MPs are joining parliamentary committees to influence decisions in areas where they have a business interest (file photo)
Prime Minister Narendra Modi has reportedly stepped in and made it clear that MPs who have a conflict of interest should avoid becoming members of parliamentary committees. The follows a committee shooting down the government’s proposal to increase the size of pictorial warnings on cigarette and beedi packets – it was later revealed that panel member BJP MP Shyama Charan Gupta has a beedi business with an annual turnover of over Rs 200 crore ($32 million).
A beedi baron claiming that beedis have “nil” harmful effects – this is not the only blatant conflict of interest in our parliamentary panels.
The select committee that gave its nod to the mining bill last month included Biju Janata Dal leader Kalpataru Das, whose son, also a BJD MLA, runs a mineral transport business – Balabantaray Transport and Minerals Private Ltd – that does business worth crores of rupees with mining firms in Odisha, such as Serajjudin and Rungta Group.
Meanwhile, Samajwadi Party MP Dr Chandrapal Singh Yadav heads fertiliser company Kribhco (Krishak Bharati Cooperative Ltd) while also sitting in the parliamentary standing committee on chemicals and fertilisers.
Yadav was included as a member of the standing committee on January 29 this year. A fortnight later, he was elected Kribhco chairman.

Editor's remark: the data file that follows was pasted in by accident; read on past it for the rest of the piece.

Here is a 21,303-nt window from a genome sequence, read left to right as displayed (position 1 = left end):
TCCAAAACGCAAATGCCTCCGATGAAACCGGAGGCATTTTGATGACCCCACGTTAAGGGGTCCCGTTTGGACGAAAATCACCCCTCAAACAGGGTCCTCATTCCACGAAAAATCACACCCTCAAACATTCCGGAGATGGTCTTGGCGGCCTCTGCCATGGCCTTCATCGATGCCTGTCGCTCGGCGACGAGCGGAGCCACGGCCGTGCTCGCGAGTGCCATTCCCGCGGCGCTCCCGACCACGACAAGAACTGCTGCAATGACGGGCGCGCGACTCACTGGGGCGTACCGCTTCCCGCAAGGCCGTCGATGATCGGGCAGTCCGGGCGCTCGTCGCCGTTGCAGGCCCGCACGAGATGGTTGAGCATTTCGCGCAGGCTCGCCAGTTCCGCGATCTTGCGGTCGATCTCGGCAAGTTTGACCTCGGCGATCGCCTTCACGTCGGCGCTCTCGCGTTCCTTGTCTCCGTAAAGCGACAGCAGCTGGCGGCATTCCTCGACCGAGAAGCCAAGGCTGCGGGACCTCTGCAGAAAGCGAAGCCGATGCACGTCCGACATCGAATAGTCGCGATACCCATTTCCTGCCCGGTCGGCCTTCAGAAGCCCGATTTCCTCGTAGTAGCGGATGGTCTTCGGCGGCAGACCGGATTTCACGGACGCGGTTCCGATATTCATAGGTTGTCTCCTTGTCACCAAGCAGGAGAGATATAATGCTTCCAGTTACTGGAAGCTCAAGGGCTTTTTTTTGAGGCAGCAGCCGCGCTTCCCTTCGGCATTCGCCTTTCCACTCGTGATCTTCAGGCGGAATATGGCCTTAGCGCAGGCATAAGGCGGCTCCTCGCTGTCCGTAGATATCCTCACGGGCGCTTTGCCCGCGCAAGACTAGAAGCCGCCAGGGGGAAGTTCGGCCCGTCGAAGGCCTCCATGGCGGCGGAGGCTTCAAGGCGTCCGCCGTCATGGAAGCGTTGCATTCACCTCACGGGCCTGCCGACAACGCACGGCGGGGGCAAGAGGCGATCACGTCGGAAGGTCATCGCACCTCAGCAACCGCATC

The committee that Yadav sits in makes key decisions on fertilisers, such as pricing, subsidy, demand, production, imports, incentives, investments and movement.
According to the Indian Express, until last week, neither Yadav nor standing committee chairman Anandrao Adsul had informed Lok Sabha Speaker Sumitra Mahajan of his Kribhco appointment.
With these revelations, it’s clear that many MPs are getting on to parliamentary committees to influence decisions in areas where they have a business interest.
The controversy over tobacco has now focused the public’s attention on this practice. It will suddenly become more difficult for our representatives to operate as they have so far - expect the rules to be tightened and any whiff of a conflict of interest will be difficult to explain away.
In one sector at least, a committee and its members have failed to influence events. The Prime Minister has directed the Health Ministry to increase the size of the pictorial warning on tobacco packs to 65 per cent and to ignore the views of anyone with a conflict of interest.